So I would assert that contrary to your suggestion, Fraser, like Whitlam, stuck to his principles and when the Liberal Party lurched to the right he gave precedence to his principles ahead of blind loyalty to a changing party, but not without considerable effort to encourage moderation. Remember also that elements within the Liberal party accused him of a wasted decade because he was not a far right economic rationalist and some called for the revocation of his life membership. The new LNP policies about which he could not agree (refugees, terrorism and civil liberties) were significant departures from the policies of his government and his long standing positions on these matters. Many erstwhile supporters of the Labor party find themselves in a similar positions. This is not capricious desertion – even Churchill endorsed giving in to convictions of honor and good sense.

    You talk of Labor critics cherry picking deal breaker policies but ignore that it is the net weight of many unpalatable policies and failures to prosecute polices that are doing the damage. You rightly identify that politics is compromise and the art of the possible but in the case of the ALP it looks increasingly like capitulation not compromise. If you give away half of what you have left at every juncture you will finish up with almost nothing. There must come a point where you say enough compromise is enough. You correctly explain that it is unrealistic to expect the labor party will do everything everybody wants all the time, however, when it does little anybody wants most of the time people have to consider whether it is best placed to represent them. If Labor were adequately representing its range of constituents the Greens would not be able to attack from the left. Those on the right will never vote for Labor no matter how far right it’s policies veer, just as you would never vote for the Greens. Labor’s best chance at regaining power is the recapture the centre and the centre left. For example, I understand that compassion may be viewed as weakness by the the centre right but even if Labor accepted offshore processing it could press hard for transparency, adequate living conditions, proper medical care and due process but instead there is meek acquiescence. Similarly for national security. This is not the art of compromise but the act of surrender. If the same values that drove Gough also drive the modern Labor Party there seems to be very little evidence of it. It will never return to those values if its’ members simply accept a ‘do whatever it takes to gain power’ strategy. Even if you gain the world you may lose your soul.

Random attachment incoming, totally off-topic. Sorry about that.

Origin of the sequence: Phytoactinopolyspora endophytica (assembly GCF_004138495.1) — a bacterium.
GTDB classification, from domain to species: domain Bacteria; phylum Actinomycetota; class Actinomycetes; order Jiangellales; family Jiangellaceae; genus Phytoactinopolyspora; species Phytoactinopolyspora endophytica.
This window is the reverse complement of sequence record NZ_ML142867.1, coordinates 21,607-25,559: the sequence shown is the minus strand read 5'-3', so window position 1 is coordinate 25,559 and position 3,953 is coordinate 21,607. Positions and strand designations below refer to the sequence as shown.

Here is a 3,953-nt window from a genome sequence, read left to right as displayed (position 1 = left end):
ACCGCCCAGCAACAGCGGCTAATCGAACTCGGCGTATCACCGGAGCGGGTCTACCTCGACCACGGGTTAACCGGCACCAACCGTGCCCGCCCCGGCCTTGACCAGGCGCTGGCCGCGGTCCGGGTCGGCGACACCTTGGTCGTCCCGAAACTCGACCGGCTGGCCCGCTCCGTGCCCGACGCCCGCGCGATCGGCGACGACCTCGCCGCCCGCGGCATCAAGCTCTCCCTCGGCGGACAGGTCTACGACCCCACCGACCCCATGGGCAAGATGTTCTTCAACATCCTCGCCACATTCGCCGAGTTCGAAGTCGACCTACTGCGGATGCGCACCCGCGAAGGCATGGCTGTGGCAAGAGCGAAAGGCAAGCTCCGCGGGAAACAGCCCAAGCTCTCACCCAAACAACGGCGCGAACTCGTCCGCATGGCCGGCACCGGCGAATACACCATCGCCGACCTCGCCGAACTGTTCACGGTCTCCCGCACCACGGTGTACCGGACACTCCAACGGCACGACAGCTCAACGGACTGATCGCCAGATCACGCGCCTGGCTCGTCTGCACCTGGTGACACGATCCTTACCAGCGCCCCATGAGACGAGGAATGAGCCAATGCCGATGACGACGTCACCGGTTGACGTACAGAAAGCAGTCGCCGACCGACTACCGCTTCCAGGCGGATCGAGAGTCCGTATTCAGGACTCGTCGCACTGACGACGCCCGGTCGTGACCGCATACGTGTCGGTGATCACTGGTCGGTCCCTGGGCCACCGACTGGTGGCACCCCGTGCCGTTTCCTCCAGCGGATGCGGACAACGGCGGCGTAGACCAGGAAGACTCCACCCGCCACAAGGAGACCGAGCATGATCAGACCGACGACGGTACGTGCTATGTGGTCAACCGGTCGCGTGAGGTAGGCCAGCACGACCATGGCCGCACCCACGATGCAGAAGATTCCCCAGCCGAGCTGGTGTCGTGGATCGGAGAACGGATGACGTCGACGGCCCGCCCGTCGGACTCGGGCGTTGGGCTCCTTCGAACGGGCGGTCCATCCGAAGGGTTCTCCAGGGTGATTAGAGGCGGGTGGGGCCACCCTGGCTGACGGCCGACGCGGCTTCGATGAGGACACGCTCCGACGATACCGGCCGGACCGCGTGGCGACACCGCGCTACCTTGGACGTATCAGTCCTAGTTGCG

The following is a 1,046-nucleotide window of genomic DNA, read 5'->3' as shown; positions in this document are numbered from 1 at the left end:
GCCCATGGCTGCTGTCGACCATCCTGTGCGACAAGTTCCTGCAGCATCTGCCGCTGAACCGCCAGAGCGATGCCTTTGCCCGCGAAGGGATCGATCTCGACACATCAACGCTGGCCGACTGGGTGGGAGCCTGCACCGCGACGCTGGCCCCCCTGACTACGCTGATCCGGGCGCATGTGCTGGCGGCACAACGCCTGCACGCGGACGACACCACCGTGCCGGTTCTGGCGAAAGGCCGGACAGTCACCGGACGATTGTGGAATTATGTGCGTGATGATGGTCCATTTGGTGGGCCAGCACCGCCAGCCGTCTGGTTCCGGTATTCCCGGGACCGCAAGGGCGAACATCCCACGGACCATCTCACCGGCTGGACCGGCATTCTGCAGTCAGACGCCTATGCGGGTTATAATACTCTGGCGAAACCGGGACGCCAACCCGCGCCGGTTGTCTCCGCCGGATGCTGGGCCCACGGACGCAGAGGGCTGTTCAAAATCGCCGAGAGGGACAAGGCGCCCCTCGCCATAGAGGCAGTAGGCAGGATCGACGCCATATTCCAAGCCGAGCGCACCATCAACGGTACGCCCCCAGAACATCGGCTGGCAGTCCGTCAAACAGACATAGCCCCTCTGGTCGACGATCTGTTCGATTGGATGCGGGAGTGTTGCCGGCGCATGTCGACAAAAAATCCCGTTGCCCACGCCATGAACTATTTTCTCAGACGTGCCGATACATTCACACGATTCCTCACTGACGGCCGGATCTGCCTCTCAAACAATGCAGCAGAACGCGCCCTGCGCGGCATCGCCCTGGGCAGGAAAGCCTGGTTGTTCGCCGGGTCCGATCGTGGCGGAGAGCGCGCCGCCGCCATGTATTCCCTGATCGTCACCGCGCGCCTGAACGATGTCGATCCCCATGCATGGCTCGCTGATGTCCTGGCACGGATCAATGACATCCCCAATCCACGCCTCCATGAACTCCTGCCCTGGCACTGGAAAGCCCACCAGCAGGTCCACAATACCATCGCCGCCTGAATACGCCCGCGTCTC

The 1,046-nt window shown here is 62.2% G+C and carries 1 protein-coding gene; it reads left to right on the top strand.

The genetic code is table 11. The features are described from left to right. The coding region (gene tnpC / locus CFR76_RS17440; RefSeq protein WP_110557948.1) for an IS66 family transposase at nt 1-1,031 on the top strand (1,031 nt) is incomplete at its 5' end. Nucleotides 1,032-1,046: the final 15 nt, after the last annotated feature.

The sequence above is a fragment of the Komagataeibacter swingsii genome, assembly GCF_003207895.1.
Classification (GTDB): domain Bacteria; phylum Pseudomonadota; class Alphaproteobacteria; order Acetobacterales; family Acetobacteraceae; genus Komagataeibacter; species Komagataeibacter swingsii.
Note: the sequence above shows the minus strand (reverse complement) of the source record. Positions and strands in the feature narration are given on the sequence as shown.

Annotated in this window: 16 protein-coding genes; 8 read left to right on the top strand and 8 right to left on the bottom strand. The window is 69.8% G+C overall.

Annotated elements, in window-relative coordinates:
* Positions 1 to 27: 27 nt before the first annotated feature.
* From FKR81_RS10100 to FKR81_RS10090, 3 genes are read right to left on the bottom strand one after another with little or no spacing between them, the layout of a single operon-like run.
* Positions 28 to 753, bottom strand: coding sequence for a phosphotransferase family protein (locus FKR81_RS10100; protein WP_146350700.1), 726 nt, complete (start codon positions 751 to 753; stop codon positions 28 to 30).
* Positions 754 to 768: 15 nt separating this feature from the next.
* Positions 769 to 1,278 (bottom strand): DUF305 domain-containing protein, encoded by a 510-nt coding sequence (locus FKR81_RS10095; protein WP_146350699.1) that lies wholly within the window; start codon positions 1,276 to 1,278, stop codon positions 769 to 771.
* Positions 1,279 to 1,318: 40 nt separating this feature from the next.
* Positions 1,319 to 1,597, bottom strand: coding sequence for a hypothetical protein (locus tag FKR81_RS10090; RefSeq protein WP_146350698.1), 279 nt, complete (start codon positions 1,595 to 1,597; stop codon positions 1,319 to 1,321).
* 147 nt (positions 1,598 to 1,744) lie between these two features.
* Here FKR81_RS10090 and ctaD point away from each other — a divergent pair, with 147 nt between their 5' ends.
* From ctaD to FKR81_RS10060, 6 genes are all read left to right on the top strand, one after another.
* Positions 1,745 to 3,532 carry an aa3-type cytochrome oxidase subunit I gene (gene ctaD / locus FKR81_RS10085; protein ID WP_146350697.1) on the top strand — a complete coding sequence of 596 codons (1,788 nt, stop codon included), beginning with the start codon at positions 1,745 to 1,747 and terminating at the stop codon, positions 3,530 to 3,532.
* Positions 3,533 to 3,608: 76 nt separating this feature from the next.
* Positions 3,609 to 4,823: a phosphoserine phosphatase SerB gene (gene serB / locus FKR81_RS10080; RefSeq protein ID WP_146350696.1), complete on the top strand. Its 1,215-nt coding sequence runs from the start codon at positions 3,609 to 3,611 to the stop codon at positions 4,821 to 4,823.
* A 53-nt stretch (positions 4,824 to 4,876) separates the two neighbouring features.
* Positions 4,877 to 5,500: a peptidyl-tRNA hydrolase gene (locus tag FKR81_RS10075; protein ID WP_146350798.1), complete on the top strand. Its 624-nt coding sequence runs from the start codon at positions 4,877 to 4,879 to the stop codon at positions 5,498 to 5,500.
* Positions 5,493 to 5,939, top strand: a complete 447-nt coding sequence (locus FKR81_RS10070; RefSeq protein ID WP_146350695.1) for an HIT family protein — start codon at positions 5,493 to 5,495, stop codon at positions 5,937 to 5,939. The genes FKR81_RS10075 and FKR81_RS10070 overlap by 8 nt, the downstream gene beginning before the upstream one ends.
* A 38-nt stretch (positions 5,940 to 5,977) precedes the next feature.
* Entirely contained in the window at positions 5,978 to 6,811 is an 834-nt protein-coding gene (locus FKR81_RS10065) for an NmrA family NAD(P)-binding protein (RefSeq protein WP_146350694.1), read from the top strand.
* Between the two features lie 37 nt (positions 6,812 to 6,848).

“Vote for me because I am not quite as bad as the other guy” does not amount to inspirational, transformative leadership. You need a clear vision and a realistic path to get there, with identifiable, achievable, measurable steps. Instead of promising things you can’t deliver, explain why they are not necessary. Rebut criticism with reasoned argument rather than excuses or caving in or watering down.

    Lastly the tone of this article causes concern. Instead of an objective assessment of the relative merits of the actions and positions of the concerned parties and a well reasoned critique we have instead a somewhat emotional party political advertisement in which objectivity is replaced with accusation. There is no sense of independence in thought or word and since this article appears in a publication positioning itself as an independent media provider it has the potential to call into question the very independence of the AIM network.

  21. M-R

    “Unlike Malcolm Fraser, whose values have moved away from the Liberal Party as he aged” ! – would you prefer that Malcolm had stuck with what the Liberal Party became?
    You set out to make Gough the hero your parents knew: don’t use foolish comparisons like this in your efforts.

  22. Lee

    It’s a nice tribute to Gough but the values of the Labor Party of today have moved a long way from Gough’s values. Why are you bagging Malcolm Fraser for acquiring more socialist values since his days as PM? There’s a lot of criticism on this site for the right, and rightly so, no pun intended. Yet when one of them moves a little more to the left – and does so in the public arena – you’re still not happy. Is there any pleasing you?

    Former Labor supporters who now vote for the Greens have made that choice based on a lot more than asylum seeker policy. Labor have compromised to the point where they are little more than a mini version of the Liberal Party. At both state and national level they have been selling off public assets and contracting out what was formerly public service work for many years now. It was the Hawke government that introduced HECS fees for university students and to the best of my knowledge, no Labor politican since has publically advocated the abolishment of tertiary education fees in this country.